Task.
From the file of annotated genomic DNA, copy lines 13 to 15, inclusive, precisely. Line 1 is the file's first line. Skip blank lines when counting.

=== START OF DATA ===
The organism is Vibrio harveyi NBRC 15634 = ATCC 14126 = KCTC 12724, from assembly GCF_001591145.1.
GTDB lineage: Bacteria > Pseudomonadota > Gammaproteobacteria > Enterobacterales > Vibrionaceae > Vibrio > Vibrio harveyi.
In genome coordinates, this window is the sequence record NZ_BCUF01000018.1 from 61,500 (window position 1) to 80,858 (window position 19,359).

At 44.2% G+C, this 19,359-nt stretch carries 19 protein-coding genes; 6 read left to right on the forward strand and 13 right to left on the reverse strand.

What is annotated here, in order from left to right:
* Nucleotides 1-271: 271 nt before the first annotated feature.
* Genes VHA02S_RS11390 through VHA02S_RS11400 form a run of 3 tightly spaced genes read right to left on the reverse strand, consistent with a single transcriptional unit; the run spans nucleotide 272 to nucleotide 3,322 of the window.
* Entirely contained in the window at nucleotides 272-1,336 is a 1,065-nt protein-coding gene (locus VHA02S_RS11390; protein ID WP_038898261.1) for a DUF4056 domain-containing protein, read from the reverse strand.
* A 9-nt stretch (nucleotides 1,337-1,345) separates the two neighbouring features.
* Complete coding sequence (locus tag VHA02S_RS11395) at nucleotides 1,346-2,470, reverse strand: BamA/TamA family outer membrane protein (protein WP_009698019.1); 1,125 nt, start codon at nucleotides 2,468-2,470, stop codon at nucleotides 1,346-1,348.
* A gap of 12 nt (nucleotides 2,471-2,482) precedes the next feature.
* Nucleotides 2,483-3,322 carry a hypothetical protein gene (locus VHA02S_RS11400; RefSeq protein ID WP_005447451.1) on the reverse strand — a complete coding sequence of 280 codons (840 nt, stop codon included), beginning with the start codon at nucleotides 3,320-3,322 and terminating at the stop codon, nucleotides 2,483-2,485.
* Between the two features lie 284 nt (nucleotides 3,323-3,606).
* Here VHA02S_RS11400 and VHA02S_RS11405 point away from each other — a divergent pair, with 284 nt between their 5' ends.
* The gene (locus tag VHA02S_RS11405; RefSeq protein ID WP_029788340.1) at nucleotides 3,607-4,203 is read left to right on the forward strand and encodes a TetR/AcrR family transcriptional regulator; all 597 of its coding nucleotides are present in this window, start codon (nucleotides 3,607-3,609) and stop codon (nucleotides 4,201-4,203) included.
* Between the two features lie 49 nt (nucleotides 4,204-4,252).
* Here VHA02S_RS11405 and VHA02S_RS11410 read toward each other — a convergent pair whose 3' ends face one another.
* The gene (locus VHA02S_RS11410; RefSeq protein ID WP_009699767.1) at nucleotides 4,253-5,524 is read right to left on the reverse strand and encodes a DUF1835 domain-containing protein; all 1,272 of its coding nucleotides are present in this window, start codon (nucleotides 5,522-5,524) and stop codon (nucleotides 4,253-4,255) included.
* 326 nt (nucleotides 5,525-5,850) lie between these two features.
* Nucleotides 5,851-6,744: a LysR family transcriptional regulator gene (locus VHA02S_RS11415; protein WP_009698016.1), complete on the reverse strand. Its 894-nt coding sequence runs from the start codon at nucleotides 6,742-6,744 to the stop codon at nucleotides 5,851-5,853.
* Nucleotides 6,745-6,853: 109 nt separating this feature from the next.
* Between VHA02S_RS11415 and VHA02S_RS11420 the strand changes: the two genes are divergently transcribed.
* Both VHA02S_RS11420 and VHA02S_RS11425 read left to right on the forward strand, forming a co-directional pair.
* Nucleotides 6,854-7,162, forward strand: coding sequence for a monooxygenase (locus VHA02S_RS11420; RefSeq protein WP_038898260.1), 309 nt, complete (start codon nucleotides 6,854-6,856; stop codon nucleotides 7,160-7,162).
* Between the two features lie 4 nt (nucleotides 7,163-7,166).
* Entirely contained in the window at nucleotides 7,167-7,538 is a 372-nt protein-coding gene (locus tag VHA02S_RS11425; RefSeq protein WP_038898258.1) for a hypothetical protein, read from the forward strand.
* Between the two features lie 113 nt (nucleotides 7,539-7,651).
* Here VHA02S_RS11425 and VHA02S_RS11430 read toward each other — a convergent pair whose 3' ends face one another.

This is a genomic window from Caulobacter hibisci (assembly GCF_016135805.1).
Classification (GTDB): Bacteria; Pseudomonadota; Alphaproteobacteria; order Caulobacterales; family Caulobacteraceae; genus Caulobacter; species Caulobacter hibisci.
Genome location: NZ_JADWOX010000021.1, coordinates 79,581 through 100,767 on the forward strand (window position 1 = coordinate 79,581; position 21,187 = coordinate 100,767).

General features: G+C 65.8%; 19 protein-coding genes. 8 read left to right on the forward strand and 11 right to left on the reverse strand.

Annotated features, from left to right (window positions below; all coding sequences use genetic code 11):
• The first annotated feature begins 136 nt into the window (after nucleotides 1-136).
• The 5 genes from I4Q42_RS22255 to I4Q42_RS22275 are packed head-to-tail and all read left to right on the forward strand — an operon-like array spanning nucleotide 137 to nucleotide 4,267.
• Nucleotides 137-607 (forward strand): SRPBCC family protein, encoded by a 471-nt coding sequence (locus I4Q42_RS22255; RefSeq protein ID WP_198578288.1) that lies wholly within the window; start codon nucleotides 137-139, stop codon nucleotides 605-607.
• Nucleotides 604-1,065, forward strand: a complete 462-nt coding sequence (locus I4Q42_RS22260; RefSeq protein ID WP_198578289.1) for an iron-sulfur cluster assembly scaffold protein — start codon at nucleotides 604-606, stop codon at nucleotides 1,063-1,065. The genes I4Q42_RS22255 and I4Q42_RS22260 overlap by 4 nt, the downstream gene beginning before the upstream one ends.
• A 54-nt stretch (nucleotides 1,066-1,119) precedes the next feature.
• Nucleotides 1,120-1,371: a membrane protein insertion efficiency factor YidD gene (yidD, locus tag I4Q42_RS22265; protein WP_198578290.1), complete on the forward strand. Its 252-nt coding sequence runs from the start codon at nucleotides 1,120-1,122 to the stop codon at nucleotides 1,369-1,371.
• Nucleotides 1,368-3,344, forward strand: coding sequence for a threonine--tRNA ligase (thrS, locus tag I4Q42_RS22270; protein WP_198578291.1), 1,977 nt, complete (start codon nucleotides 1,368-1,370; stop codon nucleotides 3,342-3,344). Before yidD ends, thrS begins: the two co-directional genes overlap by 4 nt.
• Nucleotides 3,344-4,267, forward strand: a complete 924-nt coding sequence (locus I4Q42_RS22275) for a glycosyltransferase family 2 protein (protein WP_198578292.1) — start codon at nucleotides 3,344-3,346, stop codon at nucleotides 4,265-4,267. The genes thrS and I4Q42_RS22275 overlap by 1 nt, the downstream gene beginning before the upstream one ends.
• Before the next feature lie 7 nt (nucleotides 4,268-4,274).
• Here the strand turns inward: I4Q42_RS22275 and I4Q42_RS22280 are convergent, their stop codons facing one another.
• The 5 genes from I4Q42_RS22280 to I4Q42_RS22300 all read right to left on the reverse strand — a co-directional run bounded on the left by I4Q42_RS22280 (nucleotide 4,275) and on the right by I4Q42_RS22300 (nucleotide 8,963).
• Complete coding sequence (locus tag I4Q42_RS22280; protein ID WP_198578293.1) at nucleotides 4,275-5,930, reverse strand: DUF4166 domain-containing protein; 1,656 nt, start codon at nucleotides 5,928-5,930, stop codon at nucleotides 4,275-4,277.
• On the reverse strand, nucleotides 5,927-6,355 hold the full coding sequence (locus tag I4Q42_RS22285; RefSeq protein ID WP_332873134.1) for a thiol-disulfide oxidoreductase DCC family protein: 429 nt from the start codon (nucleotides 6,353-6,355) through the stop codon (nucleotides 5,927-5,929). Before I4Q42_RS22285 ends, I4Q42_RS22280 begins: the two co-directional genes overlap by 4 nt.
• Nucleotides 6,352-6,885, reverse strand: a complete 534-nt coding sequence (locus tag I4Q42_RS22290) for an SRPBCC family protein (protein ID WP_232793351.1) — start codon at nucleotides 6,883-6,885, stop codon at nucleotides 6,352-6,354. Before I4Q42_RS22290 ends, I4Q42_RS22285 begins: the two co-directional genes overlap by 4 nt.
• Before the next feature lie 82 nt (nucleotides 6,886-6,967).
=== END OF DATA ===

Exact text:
* Between the two features lie 284 nt (nucleotides 3,323-3,606).
* Here VHA02S_RS11400 and VHA02S_RS11405 point away from each other — a divergent pair, with 284 nt between their 5' ends.
* The gene (locus tag VHA02S_RS11405; RefSeq protein ID WP_029788340.1) at nucleotides 3,607-4,203 is read left to right on the forward strand and encodes a TetR/AcrR family transcriptional regulator; all 597 of its coding nucleotides are present in this window, start codon (nucleotides 3,607-3,609) and stop codon (nucleotides 4,201-4,203) included.